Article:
79°F
weather icon Clear

Las Vegas Natural History Museum wildlife collection grows

Lions and baboons and bears, oh my!

They’re a few of the species joining the Las Vegas Natural History Museum displays, thanks to a recent donation from casino developer — and wildlife enthusiast — Gary E. Primm.

Valued at $650,000, the Gary and Matthew Primm Wildlife Collection features almost 100 exotic and domestic animal species, assembled during more than 20 years.

Selected specimens — including a giraffe and hyena — are on display inside the museum’s Africa exhibit.

Other species represented in the collection range from white stag and chamois to bison.

Marilyn Gillespie, the museum’s executive director, describes the collection as “true art,” adding that “many of the pieces that they have donated to us are the best examples of natural history exhibits that I have ever seen.”

Adding the exhibits “raises the bar of our current collection,” providing museum visitors with “a chance to see specimens that they may never be able to in their lives,” Gillespie says.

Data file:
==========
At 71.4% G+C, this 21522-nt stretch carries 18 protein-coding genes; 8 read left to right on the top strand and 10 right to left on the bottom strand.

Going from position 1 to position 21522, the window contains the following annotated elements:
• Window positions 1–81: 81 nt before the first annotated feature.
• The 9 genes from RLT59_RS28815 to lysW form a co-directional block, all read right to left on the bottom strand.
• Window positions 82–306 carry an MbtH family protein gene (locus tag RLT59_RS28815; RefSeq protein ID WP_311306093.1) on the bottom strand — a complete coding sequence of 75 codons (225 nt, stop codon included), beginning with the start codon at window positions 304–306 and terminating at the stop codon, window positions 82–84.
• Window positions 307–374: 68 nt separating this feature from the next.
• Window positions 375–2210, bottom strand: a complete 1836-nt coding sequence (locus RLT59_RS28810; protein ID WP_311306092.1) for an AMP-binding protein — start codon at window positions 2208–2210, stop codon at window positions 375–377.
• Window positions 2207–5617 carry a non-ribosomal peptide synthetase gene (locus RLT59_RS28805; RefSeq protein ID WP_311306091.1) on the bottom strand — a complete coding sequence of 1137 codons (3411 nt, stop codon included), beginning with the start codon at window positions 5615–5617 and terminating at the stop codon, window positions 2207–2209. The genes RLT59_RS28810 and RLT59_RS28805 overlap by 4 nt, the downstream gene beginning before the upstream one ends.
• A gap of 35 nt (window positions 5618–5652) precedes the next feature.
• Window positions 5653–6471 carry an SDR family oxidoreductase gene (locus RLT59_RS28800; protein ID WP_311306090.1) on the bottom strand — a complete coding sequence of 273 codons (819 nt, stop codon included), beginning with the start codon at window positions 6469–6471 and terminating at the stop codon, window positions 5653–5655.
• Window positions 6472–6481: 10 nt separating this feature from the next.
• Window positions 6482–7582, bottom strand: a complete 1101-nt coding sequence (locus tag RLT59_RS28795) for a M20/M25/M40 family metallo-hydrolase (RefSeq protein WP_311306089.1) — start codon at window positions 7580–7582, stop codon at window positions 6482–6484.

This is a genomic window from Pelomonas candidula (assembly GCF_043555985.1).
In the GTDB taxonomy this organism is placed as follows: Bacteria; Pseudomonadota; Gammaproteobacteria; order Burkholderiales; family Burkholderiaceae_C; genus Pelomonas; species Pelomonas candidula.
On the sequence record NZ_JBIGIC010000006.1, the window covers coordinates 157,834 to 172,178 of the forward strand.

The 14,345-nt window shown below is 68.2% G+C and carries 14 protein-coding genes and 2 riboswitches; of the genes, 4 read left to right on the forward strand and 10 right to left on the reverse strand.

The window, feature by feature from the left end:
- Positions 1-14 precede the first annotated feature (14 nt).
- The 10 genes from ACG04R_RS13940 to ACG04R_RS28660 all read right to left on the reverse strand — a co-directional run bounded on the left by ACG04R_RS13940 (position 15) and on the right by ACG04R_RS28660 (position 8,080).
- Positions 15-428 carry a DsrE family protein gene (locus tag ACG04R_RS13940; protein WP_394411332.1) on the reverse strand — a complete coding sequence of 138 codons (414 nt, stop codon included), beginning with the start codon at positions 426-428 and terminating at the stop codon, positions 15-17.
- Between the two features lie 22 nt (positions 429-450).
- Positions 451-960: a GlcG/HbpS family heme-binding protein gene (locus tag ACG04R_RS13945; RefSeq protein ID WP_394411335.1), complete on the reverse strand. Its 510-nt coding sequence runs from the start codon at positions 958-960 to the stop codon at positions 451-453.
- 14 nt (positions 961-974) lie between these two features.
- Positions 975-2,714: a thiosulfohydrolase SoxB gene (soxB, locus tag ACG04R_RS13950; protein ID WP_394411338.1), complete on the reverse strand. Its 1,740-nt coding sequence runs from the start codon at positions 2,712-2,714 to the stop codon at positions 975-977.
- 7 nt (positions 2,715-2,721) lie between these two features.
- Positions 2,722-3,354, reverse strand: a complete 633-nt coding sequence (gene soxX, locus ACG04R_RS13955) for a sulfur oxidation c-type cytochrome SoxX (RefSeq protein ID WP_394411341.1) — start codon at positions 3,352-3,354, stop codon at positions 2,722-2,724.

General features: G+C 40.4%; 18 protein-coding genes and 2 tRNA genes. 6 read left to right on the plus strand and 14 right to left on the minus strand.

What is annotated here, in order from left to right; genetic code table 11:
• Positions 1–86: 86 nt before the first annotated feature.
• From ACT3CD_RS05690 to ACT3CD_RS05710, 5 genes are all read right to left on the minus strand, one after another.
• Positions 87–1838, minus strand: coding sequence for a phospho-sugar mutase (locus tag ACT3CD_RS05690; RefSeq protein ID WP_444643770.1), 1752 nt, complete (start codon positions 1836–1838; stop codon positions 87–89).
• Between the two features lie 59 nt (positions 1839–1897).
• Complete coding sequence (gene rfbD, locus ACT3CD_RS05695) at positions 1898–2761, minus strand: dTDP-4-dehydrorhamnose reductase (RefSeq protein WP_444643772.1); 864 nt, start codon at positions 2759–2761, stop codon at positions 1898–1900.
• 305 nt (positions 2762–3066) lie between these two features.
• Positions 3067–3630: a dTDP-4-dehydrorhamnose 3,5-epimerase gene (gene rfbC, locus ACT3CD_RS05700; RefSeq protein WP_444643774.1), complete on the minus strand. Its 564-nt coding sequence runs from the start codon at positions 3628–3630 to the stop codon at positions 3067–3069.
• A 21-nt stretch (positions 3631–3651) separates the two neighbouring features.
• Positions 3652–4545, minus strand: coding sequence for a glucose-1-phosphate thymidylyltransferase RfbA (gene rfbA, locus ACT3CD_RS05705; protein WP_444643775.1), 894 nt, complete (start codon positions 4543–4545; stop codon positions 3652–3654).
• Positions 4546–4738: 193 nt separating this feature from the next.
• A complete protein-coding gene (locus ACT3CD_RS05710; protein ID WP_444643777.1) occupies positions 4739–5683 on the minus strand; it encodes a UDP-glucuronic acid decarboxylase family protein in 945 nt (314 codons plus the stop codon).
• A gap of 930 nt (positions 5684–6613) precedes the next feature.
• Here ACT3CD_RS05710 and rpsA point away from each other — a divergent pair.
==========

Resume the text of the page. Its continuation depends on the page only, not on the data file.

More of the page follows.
The Las Vegas Natural History Museum, 950 Las Vegas Blvd. North, is open from 9 a.m. to 4 p.m. daily; admission is $5-$10, with children 2 and younger free. For more information on the museum and the updated Africa exhibit, call 702-384-3466 or visit www.lvnhm.org.

For more stories from Carol Cling go to reviewjournal.com. Contact her at ccling@reviewjournal.com and follow @CarolSCling on Twitter.

Don't miss the big stories. Like us on Facebook.
THE LATEST
In-home safe keeps valuables secure

In-home safes are the smart solution for securing valuables such as jewelry, watches, rare coins, passports, personal documents and family keepsakes.

Beds have become true star of bedroom

For most of us, when furnishing a home, usually the first thing on our must-have list is a bed. We understand its importance, but we don’t often pay it the respect we should.

Late afternoon direct sun can be damaging to roses

Somewhat tender plants like roses and crape myrtle can handle the intense desert heat and sunlight if they are growing in soil amended with organics and the soil is covered with mulch that rots or decomposes. Roses and crape myrtle will struggle after a few years when planted in soils covered by rock